Hooves and Salt

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Train

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Don't really know where to post this question so I guess it's going here. Feeding the cows is done with feeder panels in a straight line, cows on one side bales on the other. Cows are standing on a large concrete pad. Due to this, that and the other, ( mostly a brutal winter ) their side has a huge build up of snow, which is of course packed tight now pretty close to being ice. Finally was able to get the tractor in to try to clean it up but the whole feeding area is just to hard and the bucket won't bite into the snow/ice. I'm thinking throughing some type of ice melter, probably salt, over the standing area might loosen things so I can get it cleaned up. It may take several applications of spreading, waiting and scraping but oh well. I'm not concerned about the pad as it will likely get torn out this year of the next, but is there anything to be concerned about regarding the salt and the cows hooves?
 

TREY-L

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No, not that I know of. Besides providing a better footing surface for your cows, I don't see a problem with it. A cows hoof is continually being worn away anyway and walking around in some salt isn't going to cause any more wear than anything else would.
 

alacattleman

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Train":1xrwnep4 said:
Don't really know where to post this question so I guess it's going here. Feeding the cows is done with feeder panels in a straight line, cows on one side bales on the other. Cows are standing on a large concrete pad. Due to this, that and the other, ( mostly a brutal winter ) their side has a huge build up of snow, which is of course packed tight now pretty close to being ice. Finally was able to get the tractor in to try to clean it up but the whole feeding area is just to hard and the bucket won't bite into the snow/ice. I'm thinking throughing some type of ice melter, probably salt, over the standing area might loosen things so I can get it cleaned up. It may take several applications of spreading, waiting and scraping but oh well. I'm not concerned about the pad as it will likely get torn out this year of the next, but is there anything to be concerned about regarding the salt and the cows hooves?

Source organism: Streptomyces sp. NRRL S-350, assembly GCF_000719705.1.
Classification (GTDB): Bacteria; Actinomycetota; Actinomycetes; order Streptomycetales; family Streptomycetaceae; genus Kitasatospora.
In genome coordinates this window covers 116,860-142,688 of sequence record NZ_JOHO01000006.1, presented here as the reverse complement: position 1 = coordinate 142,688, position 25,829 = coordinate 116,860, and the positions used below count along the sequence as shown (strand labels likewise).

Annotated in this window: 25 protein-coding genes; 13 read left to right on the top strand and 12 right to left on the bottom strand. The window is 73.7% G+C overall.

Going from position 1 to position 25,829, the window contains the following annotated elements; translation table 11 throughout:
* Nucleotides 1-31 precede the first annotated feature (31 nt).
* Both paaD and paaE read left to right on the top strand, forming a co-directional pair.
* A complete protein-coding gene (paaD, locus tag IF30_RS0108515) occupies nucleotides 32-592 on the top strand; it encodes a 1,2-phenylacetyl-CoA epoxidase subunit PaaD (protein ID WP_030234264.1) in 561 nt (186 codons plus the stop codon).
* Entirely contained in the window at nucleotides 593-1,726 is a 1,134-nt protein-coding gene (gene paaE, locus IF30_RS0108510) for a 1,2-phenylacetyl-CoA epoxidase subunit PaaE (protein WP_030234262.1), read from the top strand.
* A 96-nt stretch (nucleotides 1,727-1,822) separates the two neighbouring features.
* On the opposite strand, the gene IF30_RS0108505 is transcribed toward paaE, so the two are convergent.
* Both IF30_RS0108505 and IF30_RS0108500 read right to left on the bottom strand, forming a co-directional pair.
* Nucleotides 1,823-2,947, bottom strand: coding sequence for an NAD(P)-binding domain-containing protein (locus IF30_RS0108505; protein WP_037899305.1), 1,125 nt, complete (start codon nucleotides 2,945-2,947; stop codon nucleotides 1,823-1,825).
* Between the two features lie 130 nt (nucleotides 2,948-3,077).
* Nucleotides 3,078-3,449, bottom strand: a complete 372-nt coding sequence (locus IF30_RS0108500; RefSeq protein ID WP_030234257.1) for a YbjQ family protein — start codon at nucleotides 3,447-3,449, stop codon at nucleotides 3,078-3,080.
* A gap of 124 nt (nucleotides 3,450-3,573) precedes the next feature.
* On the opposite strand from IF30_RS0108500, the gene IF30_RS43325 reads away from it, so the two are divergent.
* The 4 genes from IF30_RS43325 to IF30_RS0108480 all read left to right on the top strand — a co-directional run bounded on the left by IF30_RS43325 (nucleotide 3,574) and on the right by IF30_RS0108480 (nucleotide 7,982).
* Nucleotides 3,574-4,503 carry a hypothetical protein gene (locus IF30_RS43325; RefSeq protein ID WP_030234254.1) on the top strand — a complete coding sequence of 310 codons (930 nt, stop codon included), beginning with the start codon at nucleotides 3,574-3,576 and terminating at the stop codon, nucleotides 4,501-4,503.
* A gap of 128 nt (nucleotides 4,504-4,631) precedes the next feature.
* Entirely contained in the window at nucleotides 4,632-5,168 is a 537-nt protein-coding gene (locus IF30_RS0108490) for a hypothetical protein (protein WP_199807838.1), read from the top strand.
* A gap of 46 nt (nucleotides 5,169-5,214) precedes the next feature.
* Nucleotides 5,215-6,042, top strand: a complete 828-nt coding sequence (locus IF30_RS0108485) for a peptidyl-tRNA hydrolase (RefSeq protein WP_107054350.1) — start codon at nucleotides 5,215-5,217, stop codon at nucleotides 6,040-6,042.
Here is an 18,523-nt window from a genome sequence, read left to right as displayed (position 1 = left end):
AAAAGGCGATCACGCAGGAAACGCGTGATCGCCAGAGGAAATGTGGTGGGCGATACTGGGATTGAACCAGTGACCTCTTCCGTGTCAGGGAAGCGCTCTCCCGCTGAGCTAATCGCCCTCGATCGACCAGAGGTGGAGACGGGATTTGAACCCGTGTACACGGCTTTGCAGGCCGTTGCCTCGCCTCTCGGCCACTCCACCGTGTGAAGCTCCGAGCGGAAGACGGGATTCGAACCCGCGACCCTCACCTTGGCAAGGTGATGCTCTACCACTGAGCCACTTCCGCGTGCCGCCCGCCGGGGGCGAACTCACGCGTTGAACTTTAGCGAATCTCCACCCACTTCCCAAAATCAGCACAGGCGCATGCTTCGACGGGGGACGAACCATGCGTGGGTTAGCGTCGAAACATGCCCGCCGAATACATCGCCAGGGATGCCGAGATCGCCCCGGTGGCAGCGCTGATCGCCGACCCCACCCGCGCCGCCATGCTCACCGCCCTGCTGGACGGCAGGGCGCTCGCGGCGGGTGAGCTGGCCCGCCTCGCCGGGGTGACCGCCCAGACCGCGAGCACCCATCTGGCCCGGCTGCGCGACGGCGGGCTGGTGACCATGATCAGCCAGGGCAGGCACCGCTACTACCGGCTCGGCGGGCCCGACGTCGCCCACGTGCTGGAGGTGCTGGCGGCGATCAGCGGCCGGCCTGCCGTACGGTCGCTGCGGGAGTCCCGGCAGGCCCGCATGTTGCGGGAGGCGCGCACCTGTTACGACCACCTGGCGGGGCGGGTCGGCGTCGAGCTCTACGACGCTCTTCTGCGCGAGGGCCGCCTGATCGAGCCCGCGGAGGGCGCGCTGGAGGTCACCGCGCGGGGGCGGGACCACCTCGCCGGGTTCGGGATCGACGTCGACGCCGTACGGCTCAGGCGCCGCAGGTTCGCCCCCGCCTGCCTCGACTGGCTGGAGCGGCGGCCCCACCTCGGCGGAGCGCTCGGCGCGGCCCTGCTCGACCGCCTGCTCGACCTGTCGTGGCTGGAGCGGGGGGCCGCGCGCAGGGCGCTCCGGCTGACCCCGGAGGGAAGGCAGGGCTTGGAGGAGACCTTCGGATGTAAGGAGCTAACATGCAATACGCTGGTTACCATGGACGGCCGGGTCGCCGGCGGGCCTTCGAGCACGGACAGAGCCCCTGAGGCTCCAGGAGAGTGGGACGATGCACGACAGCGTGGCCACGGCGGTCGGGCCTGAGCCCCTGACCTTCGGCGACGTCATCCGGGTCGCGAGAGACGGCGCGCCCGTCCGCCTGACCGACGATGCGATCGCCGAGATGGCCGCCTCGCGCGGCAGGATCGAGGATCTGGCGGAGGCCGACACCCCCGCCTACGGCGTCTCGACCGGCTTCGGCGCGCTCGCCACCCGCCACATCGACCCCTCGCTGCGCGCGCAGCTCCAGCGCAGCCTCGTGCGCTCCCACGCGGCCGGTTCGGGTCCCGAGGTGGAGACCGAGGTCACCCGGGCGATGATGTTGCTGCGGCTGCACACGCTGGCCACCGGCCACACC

wish i had a concrete pad........ sure wouldnt tear it out
 
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Train

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It's actually part of an old feed lot and the area is way bigger than we need for our herd. The area we're using right now is going to be torn down so we can install a pivot for irrigation. There are three huge pads ( now your jealous ) that were bases for large grain feeders. I was thinking I might try to cut them into managable sections and move them to the new feeding area. Even if that doesn't work they'll be broken into smaller sections and used as a base for gravel.
 

mobgrazer